Maybe I am thinking of the PetiteFS way of using an SD card but doesn't that SD card need to be first formatted on a PC and have a file created as well? Then, the MSP430 would access the SD card, open up the pre-existing file, and then write to it? I would verify the SD card on a PC first by formatting it then creating an empty text file on it. Then, get the MSP430 to see it then open it. Double check the wiring of the card. And make sure that you have a really good +5V power source for that SD card. I have read that they want a bunch of current to operate properly. And, I suspect the dev board cannot supply that much current on the +5V line. Gotta verify that too.
  6. zeke

    tiny msp430 preemptive multitasking system

    First thing, the snippet you posted seems to be incomplete. I cannot see the closing parenthesis. Next, the code is initializing a data structure (called multistack) that will serve as The Stack. When this code runs, the author does several things with The Stack: Saves the SP register value (which is the present location/address of The Stack Pointer) Checks to make sure that there are no more than "tasks" numbers of tasks. Initializes the index of The Stack so it knows where it is in The Stack Stores a task pointer into the stack (he calls it the PC - probably Program Counter) Stores the state of the GIE register (Global Interupt Enable register) Then makes space for 26 bytes of information in The Stack (he calls them 16 bit Words + 2 for wastage[see his post above]) This is the kind of operations that an operating system will do when it wants to stop doing one thing, switch context, and start doing another thing, complete that, then come back and continue doing what it was doing before the interruption. Does that make sense?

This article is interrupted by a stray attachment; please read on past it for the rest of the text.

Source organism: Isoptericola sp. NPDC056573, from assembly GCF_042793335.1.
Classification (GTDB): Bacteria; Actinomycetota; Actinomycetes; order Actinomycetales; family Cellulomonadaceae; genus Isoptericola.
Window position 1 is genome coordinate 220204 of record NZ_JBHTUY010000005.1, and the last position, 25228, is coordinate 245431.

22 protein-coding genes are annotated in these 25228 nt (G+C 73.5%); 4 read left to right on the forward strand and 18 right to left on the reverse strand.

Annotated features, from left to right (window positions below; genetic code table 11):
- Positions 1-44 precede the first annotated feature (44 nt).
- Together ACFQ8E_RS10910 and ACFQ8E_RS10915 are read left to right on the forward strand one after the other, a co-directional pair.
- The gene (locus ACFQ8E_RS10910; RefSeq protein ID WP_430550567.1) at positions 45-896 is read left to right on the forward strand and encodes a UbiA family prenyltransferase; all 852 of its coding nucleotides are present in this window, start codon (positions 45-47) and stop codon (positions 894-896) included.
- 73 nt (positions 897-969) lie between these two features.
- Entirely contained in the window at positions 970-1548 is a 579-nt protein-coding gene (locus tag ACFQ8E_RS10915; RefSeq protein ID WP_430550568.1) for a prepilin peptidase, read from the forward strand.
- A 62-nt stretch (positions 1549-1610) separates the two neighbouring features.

7. zeke

    tiny msp430 preemptive multitasking system

    @MadMayonnaise They are called Function Pointer Arrays. I love them. I have been using them extensively to create my CLI - Command Line Interpreter. I can add a new command just by defining a new entry into an array. They are an alternative to the Gigantic Switch Statement style of coding. To get you started, here is an article from 1999 by Nigel Jones: How to Create Jump Tables via Function Pointer Arrays in C and C++ I also found the book Programming Embedded Systems in C and C++ by Michael Barr to be exceptionally helpful. Chapter nine specifically.
  8. zeke

    PCB Calculator Programs